LONDON – It was the decision many Norwegians were hoping for, 13 months after their country’s worst peacetime massacre. It was also the verdict that the killer himself wanted.

With a smile verging on a smirk, Anders Behring Breivik listened to a panel of Norwegian judges declare Friday that he was sane and therefore criminally responsible for twin attacks in Norway last year in which 77 people died, many of them teenagers whom he methodically hunted down and shot at close range.

In Breivik’s mind, the bloodbath was a perfectly rational act intended to ignite a revolution by Christian Europe against a Muslim takeover — with himself cast as a crusading knight.

But the 33-year-old Breivik now faces at least 21 years behind bars, the maximum allowed under Norwegian law.

The prison term can be renewed repeatedly if Breivik is deemed a threat to society, however, so it’s highly possible, even probable, that he will never walk free again.

In a statement after the verdict was read, Breivik tried to “apologize to all militant nationalists in Norway and in Europe” for not having slain more people, but the presiding judge cut him off.

Breivik said he did not recognize the Oslo court’s authority but that he would not appeal its decision, because that would “legitimize the court.”

Then, getting up from the table, he brought his fist to his chest and swept his arm out in a right-wing salute.

Whether consciously or not, the five judges who delivered their verdict sided with majority opinion in Norway, which wanted to see Breivik found criminally guilty of the attacks and locked up in prison rather than declared insane and committed to indefinite psychiatric care.

Breivik preferred that, too. He stood ready to file an appeal of an insanity verdict, an outcome he said would have been a fate worse than death, because it would reduce his militant anti-Muslim views to the ravings of a madman.

“A lot of us felt and feel relieved today,” Liv Torres, who survived the car bomb that Breivik planted in downtown Oslo, told the BBC. “It’s a closing of one chapter in this long book.”

The huge blast in Oslo’s government district killed eight people and acted as a decoy for the greater carnage to come on the nearby island of Utoya.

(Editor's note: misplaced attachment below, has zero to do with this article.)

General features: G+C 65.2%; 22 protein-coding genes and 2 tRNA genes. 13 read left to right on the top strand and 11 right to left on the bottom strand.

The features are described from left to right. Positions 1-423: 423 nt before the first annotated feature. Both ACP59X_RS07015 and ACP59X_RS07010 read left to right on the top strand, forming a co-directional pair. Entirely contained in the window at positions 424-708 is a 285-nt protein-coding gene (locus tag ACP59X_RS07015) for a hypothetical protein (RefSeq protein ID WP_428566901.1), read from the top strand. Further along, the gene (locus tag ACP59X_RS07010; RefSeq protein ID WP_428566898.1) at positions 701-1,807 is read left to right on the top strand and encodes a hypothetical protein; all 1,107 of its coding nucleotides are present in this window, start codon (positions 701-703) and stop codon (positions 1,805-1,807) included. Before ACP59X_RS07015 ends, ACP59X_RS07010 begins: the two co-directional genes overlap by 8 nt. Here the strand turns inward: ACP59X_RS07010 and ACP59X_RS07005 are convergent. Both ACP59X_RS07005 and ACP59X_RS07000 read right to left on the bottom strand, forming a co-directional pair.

Dressed as a police officer, Breivik calmly tracked down and shot terrified attendees of a youth camp sponsored by the left-wing Labor Party, whose more liberal views on immigration he blamed for helping Europe commit “cultural suicide.”

In court Friday, one of the judges, Arne Lyng, dispassionately described the horror experienced on Utoya on July 22, 2011.

“In some places the living and the dead lay side by side. Some were paralyzed by fear as they were being shot at. Some pretended to be dead, while others begged for their lives,” the judge said in reading the verdict, which took a full court day. “Telephone calls were made and text messages were exchanged with family and friends, partly to ask for help, partly to calm them down and partly also to bid farewell.”

The judges’ eagerly awaited decision followed a 10-week trial, which wrapped up in June, and two months of deliberation.

That Breivik had gone on a killing rampage was never in dispute; rather, at issue before the court was whether he was criminally responsible or clinically insane.

Two teams of psychiatrists presented conflicting conclusions: One declared Breivik delusional, a paranoid schizophrenic with a warped view of reality, whereas a second evaluation found him sane.

In a reversal of the usual circumstances, prosecutors argued that the carefully plotted attacks were the product of a diseased mind, while Breivik’s lawyers, on his instruction, emphasized that he was fully aware of what he was doing and had a clear, if chilling, political aim.

The prosecution announced that it would not appeal Friday’s verdict to press for a finding of insanity. Kristian Andenaes, a professor of sociology and law at Oslo University, said an appeal would have been extremely unpopular.

“Very many people want to lay this case behind them,” Andenaes said. “It’s a very hard experience for those who are victims.”